I thought only 2 or 3 can speak in tongues at a service...

Tongues: A sign and a gift

Part I

When I was in college, I worked at Hardees. I distinguished myself as a prolific egg flipper, burger stacker, and biscuit maker. I also stood out because I was the only Pentecostal on my shift. One day, I invited a co-worker to church. We’ll call him Doubting Thomas. He seemed interested until he found out that I was Pentecostal. He immediately went into a heartfelt diatribe about how Pentecostals are wrong because the Scripture, God’s own Word, says that only two or three can speak in tongues during a service and the messages must be interpreted. Tongues that violated this command must be out of order or even manifestations of the devil himself. (Doubting Thomas did not feel similar conviction about adultery, cursing, addiction to destructive substances, etc. Too many people speaking in tongues at a time seemed to be the only definite no-no in his belief system. )

So what of his claim? Is it wrong to have multiple saints praying in tongues or receiving the Spirit simultaneously? Does every prayer in tongues need to be interpreted?

The key to understanding Paul’s commands to the Corinthian church is to distinguish between tongues as a sign of the infilling of the Spirit and as a gift of the Spirit.

Tongues – The initial sign of receiving the Spirit

Jesus said that the wind is invisible, but is evidenced by a sound. He said this was also true of every birth in the Spirit.

John 3:8 (NKJV)

The wind blows where it wishes, and you hear the sound of it, but cannot tell where it comes from and where it goes. So is everyone who is born of the Spirit.”

He further explained this “sound” in Mark 16:17

Mark 16:17 (NKJV)

And these signs will follow those who believe…they will speak with new tongues;

In the book of Acts, when believers received the Spirit, there was always immediate evidence. The consistent sign that the Spirit had come was speaking in other tongues.

Acts 2:4 (NKJV)

And they were all filled with the Holy Spirit and began to speak with other tongues, as the Spirit gave them utterance.

When the crowd asked what the meaning of tongues was, Peter responded that this was the outpouring of Spirit that Joel prophesied.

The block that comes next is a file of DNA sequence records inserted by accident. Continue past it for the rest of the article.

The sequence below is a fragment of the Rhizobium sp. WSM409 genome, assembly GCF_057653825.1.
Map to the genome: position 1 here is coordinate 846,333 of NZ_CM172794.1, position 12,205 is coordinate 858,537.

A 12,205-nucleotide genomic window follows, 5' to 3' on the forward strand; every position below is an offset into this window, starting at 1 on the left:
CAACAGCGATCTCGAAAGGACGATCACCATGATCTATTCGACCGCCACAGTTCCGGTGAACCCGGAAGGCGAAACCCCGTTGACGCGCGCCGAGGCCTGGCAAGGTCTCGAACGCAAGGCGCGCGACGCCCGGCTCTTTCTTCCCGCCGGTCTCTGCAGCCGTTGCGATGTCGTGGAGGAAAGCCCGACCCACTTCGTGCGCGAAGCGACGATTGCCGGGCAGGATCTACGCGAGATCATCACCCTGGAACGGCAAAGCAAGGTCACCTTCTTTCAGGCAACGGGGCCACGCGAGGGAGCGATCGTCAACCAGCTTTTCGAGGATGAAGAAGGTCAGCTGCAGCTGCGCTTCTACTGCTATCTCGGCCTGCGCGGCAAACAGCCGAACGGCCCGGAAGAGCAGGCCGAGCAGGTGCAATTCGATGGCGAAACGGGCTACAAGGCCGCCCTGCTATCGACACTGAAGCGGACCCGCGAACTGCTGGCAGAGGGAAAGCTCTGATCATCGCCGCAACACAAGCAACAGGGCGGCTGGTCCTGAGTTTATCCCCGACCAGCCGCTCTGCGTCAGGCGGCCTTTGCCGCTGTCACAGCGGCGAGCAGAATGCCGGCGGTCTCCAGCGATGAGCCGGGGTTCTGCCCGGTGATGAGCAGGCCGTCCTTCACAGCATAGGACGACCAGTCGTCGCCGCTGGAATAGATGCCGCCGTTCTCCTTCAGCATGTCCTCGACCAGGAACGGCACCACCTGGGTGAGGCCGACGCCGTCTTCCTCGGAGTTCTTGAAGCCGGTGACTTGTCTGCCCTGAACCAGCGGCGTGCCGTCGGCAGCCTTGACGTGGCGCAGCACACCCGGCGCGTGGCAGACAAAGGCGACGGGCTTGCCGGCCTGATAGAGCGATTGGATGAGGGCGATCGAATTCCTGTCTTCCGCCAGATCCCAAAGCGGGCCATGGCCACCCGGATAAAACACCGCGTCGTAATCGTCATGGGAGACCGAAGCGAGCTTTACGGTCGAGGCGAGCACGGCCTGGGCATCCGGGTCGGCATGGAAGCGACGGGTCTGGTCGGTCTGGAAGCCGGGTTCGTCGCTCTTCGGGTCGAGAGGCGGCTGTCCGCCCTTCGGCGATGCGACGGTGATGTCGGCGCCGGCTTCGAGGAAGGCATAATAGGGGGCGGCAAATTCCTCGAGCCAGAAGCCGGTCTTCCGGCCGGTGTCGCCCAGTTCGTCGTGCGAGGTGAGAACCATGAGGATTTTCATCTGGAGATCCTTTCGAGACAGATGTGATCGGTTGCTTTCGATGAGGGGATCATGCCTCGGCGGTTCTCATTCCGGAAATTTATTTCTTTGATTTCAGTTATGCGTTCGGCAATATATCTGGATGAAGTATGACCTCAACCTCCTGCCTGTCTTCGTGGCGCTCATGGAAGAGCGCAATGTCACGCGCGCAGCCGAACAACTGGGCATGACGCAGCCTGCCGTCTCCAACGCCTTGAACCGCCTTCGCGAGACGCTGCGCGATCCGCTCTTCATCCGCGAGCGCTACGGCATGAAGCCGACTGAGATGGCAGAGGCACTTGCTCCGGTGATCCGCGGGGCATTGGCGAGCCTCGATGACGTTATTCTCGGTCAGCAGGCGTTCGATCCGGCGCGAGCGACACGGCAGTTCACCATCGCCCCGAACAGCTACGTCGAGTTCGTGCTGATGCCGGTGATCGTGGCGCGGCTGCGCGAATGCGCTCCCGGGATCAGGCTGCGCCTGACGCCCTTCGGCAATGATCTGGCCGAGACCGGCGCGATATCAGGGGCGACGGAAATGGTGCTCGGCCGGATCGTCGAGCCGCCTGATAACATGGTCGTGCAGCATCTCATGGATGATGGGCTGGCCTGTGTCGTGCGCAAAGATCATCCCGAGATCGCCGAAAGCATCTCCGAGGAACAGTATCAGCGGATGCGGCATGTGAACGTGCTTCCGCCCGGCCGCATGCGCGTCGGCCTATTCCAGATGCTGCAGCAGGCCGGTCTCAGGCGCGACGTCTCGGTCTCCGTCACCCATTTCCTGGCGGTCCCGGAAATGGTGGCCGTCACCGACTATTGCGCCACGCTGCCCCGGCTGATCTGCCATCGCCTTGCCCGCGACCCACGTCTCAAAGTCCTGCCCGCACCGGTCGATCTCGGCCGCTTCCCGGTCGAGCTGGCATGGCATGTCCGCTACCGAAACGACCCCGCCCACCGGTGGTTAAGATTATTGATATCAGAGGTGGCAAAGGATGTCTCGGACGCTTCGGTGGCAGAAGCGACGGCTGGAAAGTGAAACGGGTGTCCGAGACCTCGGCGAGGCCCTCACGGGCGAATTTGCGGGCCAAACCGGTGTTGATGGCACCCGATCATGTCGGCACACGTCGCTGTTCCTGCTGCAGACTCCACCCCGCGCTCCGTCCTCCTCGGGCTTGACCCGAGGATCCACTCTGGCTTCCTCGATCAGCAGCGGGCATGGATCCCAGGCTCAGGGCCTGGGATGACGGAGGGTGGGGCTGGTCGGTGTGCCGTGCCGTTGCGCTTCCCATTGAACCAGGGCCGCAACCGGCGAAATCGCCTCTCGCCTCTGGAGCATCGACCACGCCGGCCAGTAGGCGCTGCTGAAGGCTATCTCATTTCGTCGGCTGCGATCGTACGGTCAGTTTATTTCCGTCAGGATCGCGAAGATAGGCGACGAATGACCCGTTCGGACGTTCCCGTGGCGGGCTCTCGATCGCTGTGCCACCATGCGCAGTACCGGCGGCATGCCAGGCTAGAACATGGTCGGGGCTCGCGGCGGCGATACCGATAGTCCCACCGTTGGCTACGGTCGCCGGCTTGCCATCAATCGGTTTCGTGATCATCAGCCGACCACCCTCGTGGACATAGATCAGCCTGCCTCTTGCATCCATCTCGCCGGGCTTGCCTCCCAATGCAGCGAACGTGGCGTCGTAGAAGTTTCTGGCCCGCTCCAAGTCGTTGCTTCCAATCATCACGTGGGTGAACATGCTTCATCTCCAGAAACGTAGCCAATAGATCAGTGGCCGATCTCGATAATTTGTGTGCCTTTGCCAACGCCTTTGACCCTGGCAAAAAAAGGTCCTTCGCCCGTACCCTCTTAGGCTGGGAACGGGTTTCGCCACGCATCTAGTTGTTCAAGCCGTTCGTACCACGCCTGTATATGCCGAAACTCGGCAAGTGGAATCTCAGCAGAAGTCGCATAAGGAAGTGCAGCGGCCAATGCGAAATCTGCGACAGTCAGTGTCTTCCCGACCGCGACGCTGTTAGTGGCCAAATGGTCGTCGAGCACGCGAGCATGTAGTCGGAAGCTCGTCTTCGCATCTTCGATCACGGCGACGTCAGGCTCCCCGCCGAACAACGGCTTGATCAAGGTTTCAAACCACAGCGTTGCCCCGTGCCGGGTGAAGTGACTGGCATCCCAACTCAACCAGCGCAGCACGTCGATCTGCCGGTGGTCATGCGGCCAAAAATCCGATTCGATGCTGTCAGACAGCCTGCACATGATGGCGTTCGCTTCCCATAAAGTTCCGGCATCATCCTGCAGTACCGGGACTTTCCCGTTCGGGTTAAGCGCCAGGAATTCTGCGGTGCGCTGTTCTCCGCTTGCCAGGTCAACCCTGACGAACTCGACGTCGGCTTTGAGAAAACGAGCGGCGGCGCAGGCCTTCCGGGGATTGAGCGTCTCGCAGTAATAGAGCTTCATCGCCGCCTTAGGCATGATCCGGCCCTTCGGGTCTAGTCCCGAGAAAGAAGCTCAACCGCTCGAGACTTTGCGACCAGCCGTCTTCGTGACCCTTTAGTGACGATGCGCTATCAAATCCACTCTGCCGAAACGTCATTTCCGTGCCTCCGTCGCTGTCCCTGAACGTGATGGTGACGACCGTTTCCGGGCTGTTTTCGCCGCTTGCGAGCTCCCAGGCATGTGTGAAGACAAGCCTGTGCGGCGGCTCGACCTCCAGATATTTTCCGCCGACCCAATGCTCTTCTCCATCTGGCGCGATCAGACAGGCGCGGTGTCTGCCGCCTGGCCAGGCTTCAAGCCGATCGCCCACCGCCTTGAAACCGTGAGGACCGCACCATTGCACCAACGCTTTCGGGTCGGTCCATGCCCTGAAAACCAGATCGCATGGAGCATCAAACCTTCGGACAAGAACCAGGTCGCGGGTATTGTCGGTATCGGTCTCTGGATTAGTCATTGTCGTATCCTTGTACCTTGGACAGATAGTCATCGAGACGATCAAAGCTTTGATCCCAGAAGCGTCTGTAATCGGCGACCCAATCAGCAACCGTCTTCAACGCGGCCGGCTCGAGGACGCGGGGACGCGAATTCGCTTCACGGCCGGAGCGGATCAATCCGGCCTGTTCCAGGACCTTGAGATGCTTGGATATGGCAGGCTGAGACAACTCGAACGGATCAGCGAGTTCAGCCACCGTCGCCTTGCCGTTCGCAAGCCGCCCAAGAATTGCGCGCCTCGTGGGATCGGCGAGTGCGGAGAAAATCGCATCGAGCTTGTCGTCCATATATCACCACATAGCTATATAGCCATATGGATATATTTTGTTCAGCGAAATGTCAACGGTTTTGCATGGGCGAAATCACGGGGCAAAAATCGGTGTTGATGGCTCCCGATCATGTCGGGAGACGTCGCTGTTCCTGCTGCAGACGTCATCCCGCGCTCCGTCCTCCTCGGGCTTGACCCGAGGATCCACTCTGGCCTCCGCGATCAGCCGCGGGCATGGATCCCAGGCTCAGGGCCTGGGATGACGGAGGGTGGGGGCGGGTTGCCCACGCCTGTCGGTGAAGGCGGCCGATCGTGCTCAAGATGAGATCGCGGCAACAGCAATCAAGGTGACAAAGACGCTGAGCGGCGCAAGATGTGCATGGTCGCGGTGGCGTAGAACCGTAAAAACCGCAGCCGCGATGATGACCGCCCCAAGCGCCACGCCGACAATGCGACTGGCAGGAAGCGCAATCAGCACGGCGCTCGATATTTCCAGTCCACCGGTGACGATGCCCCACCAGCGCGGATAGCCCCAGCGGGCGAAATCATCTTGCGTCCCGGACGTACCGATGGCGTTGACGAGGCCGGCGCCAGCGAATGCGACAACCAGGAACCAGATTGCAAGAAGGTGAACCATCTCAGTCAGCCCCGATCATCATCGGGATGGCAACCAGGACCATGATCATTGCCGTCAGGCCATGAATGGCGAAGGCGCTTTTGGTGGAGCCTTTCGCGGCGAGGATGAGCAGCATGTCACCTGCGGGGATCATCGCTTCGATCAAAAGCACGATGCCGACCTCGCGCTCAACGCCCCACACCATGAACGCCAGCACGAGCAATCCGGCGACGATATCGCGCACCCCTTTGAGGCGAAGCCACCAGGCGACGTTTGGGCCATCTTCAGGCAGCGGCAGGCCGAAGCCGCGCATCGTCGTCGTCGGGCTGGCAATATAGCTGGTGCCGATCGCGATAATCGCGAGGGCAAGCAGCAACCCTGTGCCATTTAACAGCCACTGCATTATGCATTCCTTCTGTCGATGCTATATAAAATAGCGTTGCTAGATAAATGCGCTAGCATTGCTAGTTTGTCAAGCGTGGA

Acts 2:8, 12, 16, 17 (NKJV)

And how is it that we hear, each in our own language in which we were born?... 12 So they were all amazed and perplexed, saying to one another, “Whatever could this mean?”But this is what was spoken by the prophet Joel: ‘And it shall come to pass in the last days, says God, That I will pour out of My Spirit on all flesh…

Speaking in tongues is the initial evidence of receiving the Spirit.

We see this emphasized in the story of Cornelius’s household converting.

Acts 10:45-46 (NKJV)

And those of the circumcision who believed were astonished, as many as came with Peter, because the gift of the Holy Spirit had been poured out on the Gentiles also. For they heard them speak with tongues…

They were shocked that the Gentiles received the Holy Ghost, but they could not deny it because they heard them speak in tongues.

Peter, in the next chapter, actually had to defend this claim that God had poured out His Spirit on Gentiles.

Acts 11:15-17 (NKJV)

And as I began to speak, the Holy Spirit fell upon them, as upon us at the beginning. Then I remembered the word of the Lord, how He said, ‘John indeed baptized with water, but you shall be baptized with the Holy Spirit.’ If therefore God gave them the same gift as He gave us when we believed on the Lord Jesus Christ, who was I that I could withstand God?”

What was his defense? The Gentiles were baptized in the Spirit the same way that the Jews had been in Acts 2. They spoke in tongues. The Spirit infilling was and is always accompanied by tongues.

Acts 19:6 (NKJV)

…the Holy Spirit came upon them, and they spoke with tongues

Tongues – A Gift of the Spirit

1. The Greek term, dōrea, refers to a free gift from God. It is used exclusively to describe the initial gift of the Holy Ghost that is promised to all believers with the evidence of tongues. (Ex. Luke 11:13, Acts 2:38, Acts 10:45)

A separate Greek term, charisma, which also refers to a free gift, is used every time God gives a gift to a believer for the benefit of other believers. (Ex. Romans 12:6, 1 Cor. 1:7, 12:4,9,28,30,31, 1 Ti. 4:14, 2 Tim. 1:6, 1 Pe. 4:10.)

2. The gift (dōrea) of the Holy Ghost with evidential tongues is for everyone (Acts 2:39). The original audience of 1 Corinthians 12 had all been baptized in the Spirit.

1 Corinthians 12:13 (NKJV)

For by one Spirit we were all baptized into one body

Paul’s instructions regarding tongues were concerning tongues used in a different manner. This was not an individual praying in tongues to God, and receiving the power of the Spirit. These tongues were messages spoken to the church, not God, and given for the edification of the church, and not the individual.

Paul’s instructions were not focused on the individual experience that they had all already received, but on the gift (charisma) that some would impart to edify (profit) the entire church.

1 Corinthians 12:7 (NKJV)

But the manifestation of the Spirit is given to each one for the profit of all:

3. Since the context of 1 Corinthians 12 is edifying the body instead of the individual, the gift (charisma) of tongues describes a public message given to the church body. Tongues, used in this manner, are completely separate from an individual's personal prayers in tongues.

1 Corinthians 12:4-11 (NKJV)

There are diversities of gifts, but the same Spirit. There are differences of ministries, but the same Lord. And there are diversities of activities, but it is the same God who works all in all. But the manifestation of the Spirit is given to each one for the profit of all: for to one is given the word of wisdom through the Spirit, to another the word of knowledge through the same Spirit, to another faith by the same Spirit, to another gifts of healings by the same Spirit, to another the working of miracles, to another prophecy, to another discerning of spirits, to another different kinds of tongues, to another the interpretation of tongues. But one and the same Spirit works all these things, distributing to each one individually as He wills.